It started with a rereading of Tuomo Mannermaa’s Christ Present in Faith, I have re-engaged with Protestant theology and thinking in a manner that I have not done for over a decade. What I have found most striking is the differing emphasis on the individual and the society.
From an Orthodox perspective, the really hard part of salvation is the transformation of the individual. When that is taken care of the societal and cosmic effects of sin and death will take care of themselves. Orthodox theology prides itself in being a cosmic theology, and yet the cosmic implications of the gospel begin with the person and grow outward from there.
From a Western perspective (and this is largely true of both the Latin and Protestant branches of the Western church), the really hard part of salvation is the transformation of society while the transformation of the person is largely taken for granted as an act of pure grace. (For by grace you have been saved by faith, not of works, lest you should boast.) There is a perceived duality of divine and human, of grace and effort, that is largely absent from Orthodoxy, and the effect of this duality in Protestantism is to accept as a given that God will transform individuals apart from human effort. The human effort is then focused on serving the world, evangelism, and through these things, the transformation of society.
It is the epistle lesson for Dec 24/25, Proper I that brought this to mind. Titus 2:11-14 says,
For the grace of God has appeared, bringing salvation to all, training us to renounce impiety and worldly passions, and in the present age to live lives that are self-controlled, upright, and godly, while we wait for the blessed hope and the manifestation of the glory of our great God and Savior, Jesus Christ. He it is who gave himself for us that he might redeem us from all iniquity and purify for himself a people of his own who are zealous for good deeds.
One thing I love about this text is that the author calls Jesus Christ “the grace of God.” It’s not so much that Christ offers grace, he is Grace.
This is a text that I have run into quite often in Orthodox writing because it lays out the purpose and path of salvation. We must renounce impiety and passions and we must live a life that is self-controlled, upright, and godly. Those aren’t future things, but the expectation of the here and now as we await the revelation of the “glory.” The Hebrew word for glory is “shekinah,” is frequently used in this particular sense in Hebrew scripture as a synonym for God. The “Grace of God” has appeared, and it turns out that the “Grace of God” is one in the same as the “Glory of God.”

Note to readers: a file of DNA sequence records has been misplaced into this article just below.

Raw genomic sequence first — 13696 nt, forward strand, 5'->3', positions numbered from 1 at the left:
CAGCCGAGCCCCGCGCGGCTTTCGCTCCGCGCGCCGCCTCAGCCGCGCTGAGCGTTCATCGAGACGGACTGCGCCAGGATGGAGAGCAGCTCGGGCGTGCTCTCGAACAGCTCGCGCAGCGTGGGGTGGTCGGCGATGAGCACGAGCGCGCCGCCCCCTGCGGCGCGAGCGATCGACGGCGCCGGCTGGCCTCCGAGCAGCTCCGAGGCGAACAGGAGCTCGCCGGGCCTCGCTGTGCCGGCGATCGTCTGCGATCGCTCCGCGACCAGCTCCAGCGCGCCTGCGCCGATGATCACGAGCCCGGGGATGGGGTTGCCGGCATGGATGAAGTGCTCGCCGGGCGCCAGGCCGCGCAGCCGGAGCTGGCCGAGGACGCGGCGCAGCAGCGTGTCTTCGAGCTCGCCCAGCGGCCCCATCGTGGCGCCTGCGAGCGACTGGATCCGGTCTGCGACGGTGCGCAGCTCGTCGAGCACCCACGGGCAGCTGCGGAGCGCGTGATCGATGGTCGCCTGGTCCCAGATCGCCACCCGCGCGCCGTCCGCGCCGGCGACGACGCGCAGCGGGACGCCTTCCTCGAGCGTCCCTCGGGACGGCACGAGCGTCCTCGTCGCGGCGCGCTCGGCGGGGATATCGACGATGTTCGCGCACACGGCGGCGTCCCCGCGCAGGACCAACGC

In the Old Testament the Glory of God is often a frightening thing implying potential judgment, but here there is no judgment in the angry or frightening sense, only “Grace,” accomplished through God’s purification of his people.
This is in contrast (and I think that in the context of the two very different approaches to the Christian life in the East and West that I described above, you could call it a stark contrast) to Titus that we find this in the Old Testament Lesson from Isaiah 9:4-5.
For the yoke of their burden, and the bar across their shoulders, the rod of their oppressor, you have broken as on the day of Midian. For all the boots of the tramping warriors and all the garments rolled in blood shall be burned as fuel for the fire.
Back when I was a Presbyterian I would have likely treated this as a social justice passage, but seeing it with Orthodox eyes, there is no command to do anything found here, it is rather a description of what Christ, the Glory of God, will do when he reveals his Glory. It is a description of the kingdom (ie, God’s pure grace) in contrast to Titus’ description of the things we’re supposed to do while we wait for for the pure grace of “the blessed hope.”
I don’t believe we should make the contrast too stark. The personal emphasis in Titus and the societal emphasis in Isaiah are two sides of the same coin. But as I have read these Nativity texts this week, what struck me more than anything else is the difference in primary emphases of the two great traditions of the divided Church.
Which is the really hard part of salvation and which is more a matter of patient waiting because it is a description of the blessed hope? Well, in fact both are. In the end the Gospel is simply too big for us to effectively comprehend. And we will not be able to just grow into it either, the bigness of the Gospel is so big that we will ultimately have to wait for the bigness of the Kingdom to see how it all fits together.